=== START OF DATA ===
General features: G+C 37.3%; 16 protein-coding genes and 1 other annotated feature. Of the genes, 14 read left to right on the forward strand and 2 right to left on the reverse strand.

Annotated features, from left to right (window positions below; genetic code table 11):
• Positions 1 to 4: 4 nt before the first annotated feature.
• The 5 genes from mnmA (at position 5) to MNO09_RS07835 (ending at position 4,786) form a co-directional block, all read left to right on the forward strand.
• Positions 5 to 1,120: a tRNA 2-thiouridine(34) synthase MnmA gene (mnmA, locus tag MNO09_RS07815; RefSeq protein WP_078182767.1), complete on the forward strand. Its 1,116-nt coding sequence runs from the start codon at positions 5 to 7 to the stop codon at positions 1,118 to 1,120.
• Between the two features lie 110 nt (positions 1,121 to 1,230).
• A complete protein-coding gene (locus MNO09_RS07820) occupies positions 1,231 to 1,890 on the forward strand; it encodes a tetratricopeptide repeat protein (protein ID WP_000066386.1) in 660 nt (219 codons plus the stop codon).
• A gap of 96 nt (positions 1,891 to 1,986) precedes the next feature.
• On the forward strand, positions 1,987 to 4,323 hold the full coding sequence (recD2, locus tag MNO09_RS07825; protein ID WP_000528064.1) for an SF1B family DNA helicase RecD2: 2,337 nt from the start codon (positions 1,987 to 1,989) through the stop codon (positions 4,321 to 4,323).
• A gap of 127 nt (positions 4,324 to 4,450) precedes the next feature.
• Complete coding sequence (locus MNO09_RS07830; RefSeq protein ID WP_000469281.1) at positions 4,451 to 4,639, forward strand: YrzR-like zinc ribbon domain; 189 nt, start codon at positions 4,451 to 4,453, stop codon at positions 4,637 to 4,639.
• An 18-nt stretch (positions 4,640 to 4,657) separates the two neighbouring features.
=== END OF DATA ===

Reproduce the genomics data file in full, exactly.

General features: G+C 37.3%; 16 protein-coding genes and 1 other annotated feature. Of the genes, 14 read left to right on the forward strand and 2 right to left on the reverse strand.

Annotated features, from left to right (window positions below; genetic code table 11):
• Positions 1 to 4: 4 nt before the first annotated feature.
• The 5 genes from mnmA (at position 5) to MNO09_RS07835 (ending at position 4,786) form a co-directional block, all read left to right on the forward strand.
• Positions 5 to 1,120: a tRNA 2-thiouridine(34) synthase MnmA gene (mnmA, locus tag MNO09_RS07815; RefSeq protein WP_078182767.1), complete on the forward strand. Its 1,116-nt coding sequence runs from the start codon at positions 5 to 7 to the stop codon at positions 1,118 to 1,120.
• Between the two features lie 110 nt (positions 1,121 to 1,230).
• A complete protein-coding gene (locus MNO09_RS07820) occupies positions 1,231 to 1,890 on the forward strand; it encodes a tetratricopeptide repeat protein (protein ID WP_000066386.1) in 660 nt (219 codons plus the stop codon).
• A gap of 96 nt (positions 1,891 to 1,986) precedes the next feature.
• On the forward strand, positions 1,987 to 4,323 hold the full coding sequence (recD2, locus tag MNO09_RS07825; protein ID WP_000528064.1) for an SF1B family DNA helicase RecD2: 2,337 nt from the start codon (positions 1,987 to 1,989) through the stop codon (positions 4,321 to 4,323).
• A gap of 127 nt (positions 4,324 to 4,450) precedes the next feature.
• Complete coding sequence (locus MNO09_RS07830; RefSeq protein ID WP_000469281.1) at positions 4,451 to 4,639, forward strand: YrzR-like zinc ribbon domain; 189 nt, start codon at positions 4,451 to 4,453, stop codon at positions 4,637 to 4,639.
• An 18-nt stretch (positions 4,640 to 4,657) separates the two neighbouring features.